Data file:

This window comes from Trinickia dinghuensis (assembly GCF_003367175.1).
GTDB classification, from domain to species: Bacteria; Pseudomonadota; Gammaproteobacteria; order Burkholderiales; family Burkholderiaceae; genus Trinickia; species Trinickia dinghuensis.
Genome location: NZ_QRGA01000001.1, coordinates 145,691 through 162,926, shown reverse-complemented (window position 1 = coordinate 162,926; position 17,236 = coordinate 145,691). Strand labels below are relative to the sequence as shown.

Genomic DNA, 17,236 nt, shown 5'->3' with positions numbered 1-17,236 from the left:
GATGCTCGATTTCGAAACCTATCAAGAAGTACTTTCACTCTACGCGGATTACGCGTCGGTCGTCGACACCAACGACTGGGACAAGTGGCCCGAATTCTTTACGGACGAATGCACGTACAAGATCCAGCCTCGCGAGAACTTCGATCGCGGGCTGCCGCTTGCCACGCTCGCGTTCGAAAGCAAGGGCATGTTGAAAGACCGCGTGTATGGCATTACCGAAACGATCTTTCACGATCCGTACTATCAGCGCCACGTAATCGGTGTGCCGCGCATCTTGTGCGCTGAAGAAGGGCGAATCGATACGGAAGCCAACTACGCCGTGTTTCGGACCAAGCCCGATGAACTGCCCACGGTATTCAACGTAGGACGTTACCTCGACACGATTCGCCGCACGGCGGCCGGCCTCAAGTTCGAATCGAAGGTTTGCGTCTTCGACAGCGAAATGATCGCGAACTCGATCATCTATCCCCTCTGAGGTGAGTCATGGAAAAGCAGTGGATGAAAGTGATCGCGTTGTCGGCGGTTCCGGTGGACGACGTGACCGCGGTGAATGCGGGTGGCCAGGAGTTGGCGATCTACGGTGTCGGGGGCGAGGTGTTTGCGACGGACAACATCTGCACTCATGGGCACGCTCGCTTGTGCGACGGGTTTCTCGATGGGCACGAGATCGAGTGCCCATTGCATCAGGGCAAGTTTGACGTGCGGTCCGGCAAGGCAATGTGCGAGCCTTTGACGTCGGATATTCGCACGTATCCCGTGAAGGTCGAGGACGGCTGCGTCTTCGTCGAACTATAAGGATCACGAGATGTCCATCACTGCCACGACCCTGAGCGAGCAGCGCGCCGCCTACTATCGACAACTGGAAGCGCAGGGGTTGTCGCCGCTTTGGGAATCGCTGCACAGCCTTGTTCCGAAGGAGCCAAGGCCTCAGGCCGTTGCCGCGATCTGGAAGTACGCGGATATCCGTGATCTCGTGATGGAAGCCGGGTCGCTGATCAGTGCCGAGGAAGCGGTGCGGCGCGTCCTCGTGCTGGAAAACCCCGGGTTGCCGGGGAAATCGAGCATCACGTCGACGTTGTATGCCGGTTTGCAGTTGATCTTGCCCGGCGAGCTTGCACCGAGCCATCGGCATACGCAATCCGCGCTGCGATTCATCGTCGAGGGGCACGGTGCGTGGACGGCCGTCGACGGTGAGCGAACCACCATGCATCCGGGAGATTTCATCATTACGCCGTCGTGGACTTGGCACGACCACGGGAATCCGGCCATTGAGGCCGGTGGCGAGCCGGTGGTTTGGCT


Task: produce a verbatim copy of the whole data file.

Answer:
This window comes from Trinickia dinghuensis (assembly GCF_003367175.1).
GTDB classification, from domain to species: Bacteria; Pseudomonadota; Gammaproteobacteria; order Burkholderiales; family Burkholderiaceae; genus Trinickia; species Trinickia dinghuensis.
Genome location: NZ_QRGA01000001.1, coordinates 145,691 through 162,926, shown reverse-complemented (window position 1 = coordinate 162,926; position 17,236 = coordinate 145,691). Strand labels below are relative to the sequence as shown.

Genomic DNA, 17,236 nt, shown 5'->3' with positions numbered 1-17,236 from the left:
GATGCTCGATTTCGAAACCTATCAAGAAGTACTTTCACTCTACGCGGATTACGCGTCGGTCGTCGACACCAACGACTGGGACAAGTGGCCCGAATTCTTTACGGACGAATGCACGTACAAGATCCAGCCTCGCGAGAACTTCGATCGCGGGCTGCCGCTTGCCACGCTCGCGTTCGAAAGCAAGGGCATGTTGAAAGACCGCGTGTATGGCATTACCGAAACGATCTTTCACGATCCGTACTATCAGCGCCACGTAATCGGTGTGCCGCGCATCTTGTGCGCTGAAGAAGGGCGAATCGATACGGAAGCCAACTACGCCGTGTTTCGGACCAAGCCCGATGAACTGCCCACGGTATTCAACGTAGGACGTTACCTCGACACGATTCGCCGCACGGCGGCCGGCCTCAAGTTCGAATCGAAGGTTTGCGTCTTCGACAGCGAAATGATCGCGAACTCGATCATCTATCCCCTCTGAGGTGAGTCATGGAAAAGCAGTGGATGAAAGTGATCGCGTTGTCGGCGGTTCCGGTGGACGACGTGACCGCGGTGAATGCGGGTGGCCAGGAGTTGGCGATCTACGGTGTCGGGGGCGAGGTGTTTGCGACGGACAACATCTGCACTCATGGGCACGCTCGCTTGTGCGACGGGTTTCTCGATGGGCACGAGATCGAGTGCCCATTGCATCAGGGCAAGTTTGACGTGCGGTCCGGCAAGGCAATGTGCGAGCCTTTGACGTCGGATATTCGCACGTATCCCGTGAAGGTCGAGGACGGCTGCGTCTTCGTCGAACTATAAGGATCACGAGATGTCCATCACTGCCACGACCCTGAGCGAGCAGCGCGCCGCCTACTATCGACAACTGGAAGCGCAGGGGTTGTCGCCGCTTTGGGAATCGCTGCACAGCCTTGTTCCGAAGGAGCCAAGGCCTCAGGCCGTTGCCGCGATCTGGAAGTACGCGGATATCCGTGATCTCGTGATGGAAGCCGGGTCGCTGATCAGTGCCGAGGAAGCGGTGCGGCGCGTCCTCGTGCTGGAAAACCCCGGGTTGCCGGGGAAATCGAGCATCACGTCGACGTTGTATGCCGGTTTGCAGTTGATCTTGCCCGGCGAGCTTGCACCGAGCCATCGGCATACGCAATCCGCGCTGCGATTCATCGTCGAGGGGCACGGTGCGTGGACGGCCGTCGACGGTGAGCGAACCACCATGCATCCGGGAGATTTCATCATTACGCCGTCGTGGACTTGGCACGACCACGGGAATCCGGCCATTGAGGCCGGTGGCGAGCCGGTGGTTTGGCT